... something more of his passenger, say that it is a friend of the third or fourth vice-president, or of one of the directors, or of the office boy's, or the stenographer's, or anybody at all, taking a little sea trip for his health. And his name—" He picked up the telephone directory, inserted the blade of the paper knife, opened the book, and laid the knife across the page. "Noyes. Noyes sounds all right. Tell him the passenger's name is Noyes. And that's all for now, except that ...
— Wide Courses • James Brendan Connolly

... and then to Apia on Upolu Island off Samoa. They reached there on the 30th. There was, of course, no force on the island to withstand that of the enemy, and arrangements for surrender of the place were made by signal. Marines were sent ashore; the public buildings were occupied, the telegraph and telephone wires cut, the wireless station destroyed and the German flag hauled down, to be replaced by the Union Jack. The Germans taken prisoners were rewarded for the kind treatment they had accorded British residents before the appearance ...
— The Story of the Great War, Volume III (of 12) - The War Begins, Invasion of Belgium, Battle of the Marne • Francis J. Reynolds, Allen L. Churchill, and Francis Trevelyan

... Peterson up on the telephone tomorrow, and find out," spoke Mr. Bobbsey. "That much will be ...
— The Bobbsey Twins at School • Laura Lee Hope

... telephone. It is so constructed that when the instrument is lowered over the side of a ship into the sea any noise, such as the movement of a submarine's propellers, can be heard on deck by an operator listening at an ordinary telephone receiver connected to the submerged ...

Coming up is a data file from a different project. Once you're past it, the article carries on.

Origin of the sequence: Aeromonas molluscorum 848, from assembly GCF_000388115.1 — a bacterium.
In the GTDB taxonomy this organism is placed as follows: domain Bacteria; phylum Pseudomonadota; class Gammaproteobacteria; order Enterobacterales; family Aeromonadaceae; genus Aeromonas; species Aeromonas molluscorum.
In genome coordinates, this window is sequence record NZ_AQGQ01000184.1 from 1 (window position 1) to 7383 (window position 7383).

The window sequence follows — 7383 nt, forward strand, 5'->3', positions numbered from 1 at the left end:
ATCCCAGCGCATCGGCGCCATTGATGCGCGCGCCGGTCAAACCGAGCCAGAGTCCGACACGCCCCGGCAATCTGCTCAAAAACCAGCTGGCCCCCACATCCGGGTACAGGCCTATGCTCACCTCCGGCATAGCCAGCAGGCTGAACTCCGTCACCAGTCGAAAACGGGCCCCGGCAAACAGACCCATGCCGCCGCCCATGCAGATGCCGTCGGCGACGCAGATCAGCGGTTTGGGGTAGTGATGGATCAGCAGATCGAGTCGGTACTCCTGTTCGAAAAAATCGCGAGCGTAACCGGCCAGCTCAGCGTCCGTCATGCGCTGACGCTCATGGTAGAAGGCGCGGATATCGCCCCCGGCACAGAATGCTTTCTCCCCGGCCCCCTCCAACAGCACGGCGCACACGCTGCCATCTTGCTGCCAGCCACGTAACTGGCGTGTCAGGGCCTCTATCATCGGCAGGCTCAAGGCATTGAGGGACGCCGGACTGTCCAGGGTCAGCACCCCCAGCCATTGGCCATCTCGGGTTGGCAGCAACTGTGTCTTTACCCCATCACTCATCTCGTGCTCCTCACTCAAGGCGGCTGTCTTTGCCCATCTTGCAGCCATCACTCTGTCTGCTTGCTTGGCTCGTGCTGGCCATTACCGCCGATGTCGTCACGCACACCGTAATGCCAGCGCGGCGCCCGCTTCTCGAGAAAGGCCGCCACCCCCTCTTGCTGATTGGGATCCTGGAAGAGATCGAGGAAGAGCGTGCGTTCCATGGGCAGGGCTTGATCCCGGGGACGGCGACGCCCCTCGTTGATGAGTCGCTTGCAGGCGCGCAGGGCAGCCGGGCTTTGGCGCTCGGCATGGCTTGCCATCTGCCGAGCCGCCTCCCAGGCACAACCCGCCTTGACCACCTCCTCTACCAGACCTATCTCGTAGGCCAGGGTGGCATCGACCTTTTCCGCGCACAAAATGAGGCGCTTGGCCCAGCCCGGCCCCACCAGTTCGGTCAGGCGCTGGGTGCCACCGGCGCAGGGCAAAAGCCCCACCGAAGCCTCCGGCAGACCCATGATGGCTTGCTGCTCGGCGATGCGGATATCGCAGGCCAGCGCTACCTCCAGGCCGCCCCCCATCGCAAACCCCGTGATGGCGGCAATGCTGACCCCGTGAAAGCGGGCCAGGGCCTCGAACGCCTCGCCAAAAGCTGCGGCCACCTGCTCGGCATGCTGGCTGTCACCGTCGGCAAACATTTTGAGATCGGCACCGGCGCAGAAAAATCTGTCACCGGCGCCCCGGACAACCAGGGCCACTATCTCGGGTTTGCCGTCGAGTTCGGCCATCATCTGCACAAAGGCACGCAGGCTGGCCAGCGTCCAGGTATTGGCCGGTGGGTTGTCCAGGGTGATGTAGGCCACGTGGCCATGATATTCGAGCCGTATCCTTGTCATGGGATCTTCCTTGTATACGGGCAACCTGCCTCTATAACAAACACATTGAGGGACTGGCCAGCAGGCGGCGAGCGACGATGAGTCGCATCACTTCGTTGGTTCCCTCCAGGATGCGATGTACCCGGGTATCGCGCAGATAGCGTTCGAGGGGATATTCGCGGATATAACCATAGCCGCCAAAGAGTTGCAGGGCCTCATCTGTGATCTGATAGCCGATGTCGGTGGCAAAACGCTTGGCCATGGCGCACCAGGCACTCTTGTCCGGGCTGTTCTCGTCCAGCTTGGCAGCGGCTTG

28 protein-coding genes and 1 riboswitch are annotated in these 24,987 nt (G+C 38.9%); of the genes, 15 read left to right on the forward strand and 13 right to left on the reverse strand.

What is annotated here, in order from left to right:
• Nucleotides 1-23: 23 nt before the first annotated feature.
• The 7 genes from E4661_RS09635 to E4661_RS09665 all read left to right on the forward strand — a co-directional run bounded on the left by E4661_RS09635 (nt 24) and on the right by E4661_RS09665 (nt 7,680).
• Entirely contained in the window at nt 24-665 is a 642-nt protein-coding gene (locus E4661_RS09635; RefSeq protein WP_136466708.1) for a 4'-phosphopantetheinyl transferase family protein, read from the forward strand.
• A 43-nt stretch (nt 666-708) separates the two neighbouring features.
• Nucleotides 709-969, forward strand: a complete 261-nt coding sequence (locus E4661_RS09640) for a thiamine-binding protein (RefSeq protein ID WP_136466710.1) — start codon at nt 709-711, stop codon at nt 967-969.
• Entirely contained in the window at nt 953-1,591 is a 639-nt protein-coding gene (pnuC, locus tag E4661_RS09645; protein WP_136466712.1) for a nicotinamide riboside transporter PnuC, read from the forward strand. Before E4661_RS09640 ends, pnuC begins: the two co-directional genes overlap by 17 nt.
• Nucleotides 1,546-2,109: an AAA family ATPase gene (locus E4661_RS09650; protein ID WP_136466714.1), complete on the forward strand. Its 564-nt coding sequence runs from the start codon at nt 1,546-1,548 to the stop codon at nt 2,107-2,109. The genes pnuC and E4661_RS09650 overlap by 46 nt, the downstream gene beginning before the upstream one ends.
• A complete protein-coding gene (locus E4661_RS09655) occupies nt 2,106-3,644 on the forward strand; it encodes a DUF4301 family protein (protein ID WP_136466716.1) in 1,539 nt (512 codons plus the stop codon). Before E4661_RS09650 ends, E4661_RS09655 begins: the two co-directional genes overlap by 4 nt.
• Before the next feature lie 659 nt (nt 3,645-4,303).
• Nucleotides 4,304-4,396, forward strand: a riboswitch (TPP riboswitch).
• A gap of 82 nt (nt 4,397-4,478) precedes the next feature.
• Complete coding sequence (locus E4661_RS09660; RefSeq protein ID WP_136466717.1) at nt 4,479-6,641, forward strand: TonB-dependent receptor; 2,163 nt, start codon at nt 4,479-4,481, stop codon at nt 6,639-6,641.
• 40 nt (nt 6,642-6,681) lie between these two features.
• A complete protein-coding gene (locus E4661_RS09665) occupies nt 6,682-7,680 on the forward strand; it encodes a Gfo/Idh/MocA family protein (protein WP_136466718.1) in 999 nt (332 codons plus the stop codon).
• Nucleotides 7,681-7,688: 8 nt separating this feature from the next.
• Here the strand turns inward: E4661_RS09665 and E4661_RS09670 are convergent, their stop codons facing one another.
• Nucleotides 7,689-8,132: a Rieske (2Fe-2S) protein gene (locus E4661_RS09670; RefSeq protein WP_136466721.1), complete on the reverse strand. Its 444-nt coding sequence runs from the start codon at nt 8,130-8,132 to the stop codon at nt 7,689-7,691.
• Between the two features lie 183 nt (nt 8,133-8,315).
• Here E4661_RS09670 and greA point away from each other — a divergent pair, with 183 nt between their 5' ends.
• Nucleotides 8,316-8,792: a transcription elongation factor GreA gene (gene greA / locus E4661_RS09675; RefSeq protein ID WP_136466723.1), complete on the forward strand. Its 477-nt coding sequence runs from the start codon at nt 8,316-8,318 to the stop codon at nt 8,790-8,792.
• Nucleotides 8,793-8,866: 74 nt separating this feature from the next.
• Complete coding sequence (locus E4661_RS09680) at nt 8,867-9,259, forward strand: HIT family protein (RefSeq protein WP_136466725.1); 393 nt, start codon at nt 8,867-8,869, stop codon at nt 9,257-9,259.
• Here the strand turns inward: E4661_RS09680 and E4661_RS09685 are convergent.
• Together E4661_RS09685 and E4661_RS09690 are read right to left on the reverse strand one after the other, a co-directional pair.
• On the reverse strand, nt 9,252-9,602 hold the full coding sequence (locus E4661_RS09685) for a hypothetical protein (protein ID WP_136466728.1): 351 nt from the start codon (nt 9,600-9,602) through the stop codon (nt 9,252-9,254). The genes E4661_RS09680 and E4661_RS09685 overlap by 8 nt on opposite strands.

— Submarine Warfare of To-day • Charles W. Domville-Fife

... all this, Rollo was dull and despondent. He was just beginning to wonder whether he should go out in the hall and push the elevator-buttons, or remove the telephone receiver from the hook, or what he should do to amuse himself when his mother looked up from a letter she was reading and said, "Rollo, how should you like to go to luncheon to-morrow with your ...
— Rollo in Society - A Guide for Youth • George S. Chappell

... time in thorough ship-shape, and the connection of the several redoubts by telephone had just been completed. From the reservoir another brand new searchlight beamed down upon the Boers. The Town Guard had taken up permanent residence in the camps. Its members were supplied with soldiers' ...
— The Siege of Kimberley • T. Phelan

... have also been successful in electrically guiding, starting, and stopping, without visible connection, a torpedo or even a battleship from the land or from a ship. The human voice has been projected through the ether from Washington, D.C., to San Francisco, by wireless telephone. ...
— "Say Fellows—" - Fifty Practical Talks with Boys on Life's Big Issues • Wade C. Smith

... country house of James K. Gardner on Long Island. In the back wall is a double doorway opening into a hall. A curtain divided in the middle hangs across the entrance. On the wall on either side of the doorway are two electric lights, and to the left is a telephone. Further to the left is a sideboard. On it are set silver salvers, candlesticks, and Christmas presents of silver. They still are in the red flannel bags in which they arrived. In the left wall is a recessed window hung with curtains. Against the ...
— Miss Civilization - A Comedy in One Act • Richard Harding Davis

... require lessons in ethics from this Lestrange," was the cold rebuke. "I shall telephone Bailey to send up ...
— The Flying Mercury • Eleanor M. Ingram

... he would," Dacre said, glancing at his watch. "I wonder if he could be reached now." He got to his feet. "Telephone in your outer office, Doctor Whitburn? Fine. If you gentlemen ...
— The Edge of the Knife • Henry Beam Piper

... through the medium of the house telephone that his mother-in-law had departed, he knocked at his wife's door. She opened it at once and there was no mark of agitation on her little oval face under its proudly carried crown of heavy braids. She was looking very lovely in a severe black velvet gown whose texture and depth cunningly ...